Content Writer, Employee Experience
Lou Orfanos is excited to help design the future of restaurants.
Born and raised in Boston, he grew up visiting his grandmother at the local pizza shop where she worked. He loved helping her make the dough to prepare orders for customers. Aside from sharpening his sous chef skills, Lou also learned how restaurants operate by watching the owner of the pizza shop run his business.
Lou eventually went on to follow in his grandmother's footsteps by working in restaurants himself. He then began building a career in tech, which included roles in marketing, business development, product management, and product.
He’s also taught at Harvard Business School and advised startups. Those interests, along with a desire to drive impact across a company, led him to Toast.
In May 2022, he joined Toast as the SVP and GM of Commerce in our Research & Development organization. Lou leads Toast’s commerce line of business, where he works to ensure that our platform is resilient, pressure-tested, and always innovating.
In the 1970s and 80s, there was a wave of Greek immigrant entrepreneurs to the Boston area who opened pizza stores and dry cleaners. My family didn't directly own any of these, but all of their friends did.
I can remember watching my grandmother work and hearing how stressed the owner was. Running a restaurant was tough and a big grind. Then at some point, I started working in restaurants and it gave me a lot of empathy for the folks that are in restaurants, and it’s really good to be able to help again.
I lead the commerce line of business — basically the operations of a restaurant. We’re trying to figure out how to have a high quality product, innovate with product, and make sure we can help restaurants do the basics and operate how they want.
We’re also trying to piece together priorities and sequencing of how our new initiatives come to life. My role is to decide: How do we sequence? How do we prioritize? How do we make decisions on whether to work on one thing or another? Then, how do we inspire the teams to go after a big bold vision for it?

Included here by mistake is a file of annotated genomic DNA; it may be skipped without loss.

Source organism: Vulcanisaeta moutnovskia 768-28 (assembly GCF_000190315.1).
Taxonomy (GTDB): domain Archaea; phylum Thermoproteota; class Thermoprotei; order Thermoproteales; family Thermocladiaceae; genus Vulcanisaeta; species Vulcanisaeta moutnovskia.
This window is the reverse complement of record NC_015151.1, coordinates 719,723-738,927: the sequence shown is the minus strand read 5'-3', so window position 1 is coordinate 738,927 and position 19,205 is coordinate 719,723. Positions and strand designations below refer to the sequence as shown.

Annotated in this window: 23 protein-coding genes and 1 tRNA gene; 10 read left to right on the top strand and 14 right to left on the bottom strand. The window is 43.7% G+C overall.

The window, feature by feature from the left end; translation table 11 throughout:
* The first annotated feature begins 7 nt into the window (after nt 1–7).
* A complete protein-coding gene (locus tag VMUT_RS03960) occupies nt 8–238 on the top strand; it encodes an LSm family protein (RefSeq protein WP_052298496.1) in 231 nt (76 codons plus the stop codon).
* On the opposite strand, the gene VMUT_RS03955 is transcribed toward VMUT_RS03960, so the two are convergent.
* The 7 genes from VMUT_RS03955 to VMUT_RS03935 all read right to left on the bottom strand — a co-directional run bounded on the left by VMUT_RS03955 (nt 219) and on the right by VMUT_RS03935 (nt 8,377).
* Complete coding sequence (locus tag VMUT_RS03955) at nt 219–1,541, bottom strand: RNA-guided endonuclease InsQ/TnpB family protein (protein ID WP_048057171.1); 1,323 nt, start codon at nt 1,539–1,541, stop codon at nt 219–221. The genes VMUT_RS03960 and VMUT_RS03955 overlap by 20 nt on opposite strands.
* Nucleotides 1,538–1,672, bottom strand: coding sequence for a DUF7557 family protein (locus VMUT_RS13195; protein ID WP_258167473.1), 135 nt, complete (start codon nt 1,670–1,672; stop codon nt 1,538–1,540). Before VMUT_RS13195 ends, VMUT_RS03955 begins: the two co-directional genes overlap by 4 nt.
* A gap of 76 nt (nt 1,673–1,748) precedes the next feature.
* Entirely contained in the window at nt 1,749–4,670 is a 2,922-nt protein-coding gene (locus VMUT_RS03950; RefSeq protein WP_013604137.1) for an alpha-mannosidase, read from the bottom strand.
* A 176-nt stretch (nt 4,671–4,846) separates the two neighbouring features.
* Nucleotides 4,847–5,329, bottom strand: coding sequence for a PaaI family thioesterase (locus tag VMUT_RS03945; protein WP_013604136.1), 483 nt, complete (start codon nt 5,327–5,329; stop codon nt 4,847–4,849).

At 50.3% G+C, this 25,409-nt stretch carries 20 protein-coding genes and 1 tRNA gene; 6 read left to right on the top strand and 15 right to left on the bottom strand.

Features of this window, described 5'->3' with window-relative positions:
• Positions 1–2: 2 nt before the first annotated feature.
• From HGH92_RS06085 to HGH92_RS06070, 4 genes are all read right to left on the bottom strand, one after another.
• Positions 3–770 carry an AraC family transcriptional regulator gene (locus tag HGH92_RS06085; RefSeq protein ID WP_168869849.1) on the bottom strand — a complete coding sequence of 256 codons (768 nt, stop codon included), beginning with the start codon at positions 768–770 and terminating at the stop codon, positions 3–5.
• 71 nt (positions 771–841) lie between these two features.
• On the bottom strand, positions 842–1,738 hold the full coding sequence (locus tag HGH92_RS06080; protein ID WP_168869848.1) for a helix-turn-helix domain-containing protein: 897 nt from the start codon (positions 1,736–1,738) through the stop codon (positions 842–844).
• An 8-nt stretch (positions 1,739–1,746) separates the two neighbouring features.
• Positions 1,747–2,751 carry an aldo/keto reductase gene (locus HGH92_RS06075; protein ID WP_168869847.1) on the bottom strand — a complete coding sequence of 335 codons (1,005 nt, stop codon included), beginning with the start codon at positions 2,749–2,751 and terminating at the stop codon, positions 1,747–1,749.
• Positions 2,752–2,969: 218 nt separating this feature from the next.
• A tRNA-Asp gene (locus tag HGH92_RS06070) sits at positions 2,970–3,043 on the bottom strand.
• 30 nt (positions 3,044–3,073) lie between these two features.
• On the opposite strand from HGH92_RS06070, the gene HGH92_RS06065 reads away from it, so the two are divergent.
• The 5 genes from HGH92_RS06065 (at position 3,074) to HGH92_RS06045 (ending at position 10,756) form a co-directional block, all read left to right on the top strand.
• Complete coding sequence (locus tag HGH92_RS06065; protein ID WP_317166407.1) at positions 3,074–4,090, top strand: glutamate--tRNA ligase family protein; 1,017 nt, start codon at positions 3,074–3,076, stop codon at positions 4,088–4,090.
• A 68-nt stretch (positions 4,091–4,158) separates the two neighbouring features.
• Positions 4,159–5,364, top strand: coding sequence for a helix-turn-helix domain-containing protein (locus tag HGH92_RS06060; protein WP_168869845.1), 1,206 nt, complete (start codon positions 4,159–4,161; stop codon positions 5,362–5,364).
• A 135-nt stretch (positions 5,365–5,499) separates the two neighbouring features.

The key to this as we scale is to keep it simple. You have to think about it from the customer perspective and imagine them visualizing all the things you're trying to get them to purchase. Sometimes, it’s just too complicated. So, if we can keep that part simple, that's great.
The other side of that is the low friction, which means that you have to let them buy the way they want to buy. Some folks are going to want to work with sales teams, and others are happy to do it within a no-touch, e-commerce process. I think as we scale, we have to set up multiple avenues for purchase that are really aligned with what customers want, in an effort to reduce decision fatigue.
The way these three teams work together and make decisions should be concentric circles of overlap. The product person owns the problem set that's out there. They can help prioritize the problems we need to solve. The design person owns bringing that problem to life and figuring out the best way to solve it, and determining what the experience will be. Engineering has sort of a technical complement to that, which is: “Why don't we make this happen in a scalable way, and do it the right way?”
Each role, when they're at their best, can flex and do parts of the other role. The teams should be able to rely on each other and stand in for one another. At Toast, we also have a strong program management team. They function like train conductors who operationalize processes and keep everyone on track.
I've worked in similar technology companies before, and you start to see some patterns of the types of decisions that can be valuable for teams. When my team is making big decisions, I've said: If we want to make this a priority now, the best thing we can do is give the teams clarity. We can always unwind it or pivot, but transparency is key.
Alignment — making sure everyone understands what we’re working on, where we’re going, and why we’re doing it — is more important than strategy. Because anybody can have a great strategy. But getting it done is really, really tricky. You can always pivot your strategy slightly, but it's really hard to pivot and recalibrate for the best approach if you aren’t aligned. And if you don't install those types of things, it can become really difficult to keep a high performing team running.
I always joke that I used to have hobbies, but I have three very little girls. My kids are five, three, and 10 months old, and they sort of fill everything up in a good way. I spend a ton of time with them, whenever I'm free, basically. We like to go to the beach a lot. I like going out to dinner with my wife when I have a peaceful moment. I like simple things, like being with my friends, and at this point, I just want to be around people I love.
It's really cool that I can tell my friends and family that I'm helping design the future of restaurants. Building the standard for restaurant technology and how restaurants operate is a really compelling vision. I want Toast to be the place partners think of when they want to collaborate and build innovative products, or where restaurants go when they want to expand the things they're doing to a new service model. We want to become the standard, and it's really exciting to figure out how we're going to build to that point.
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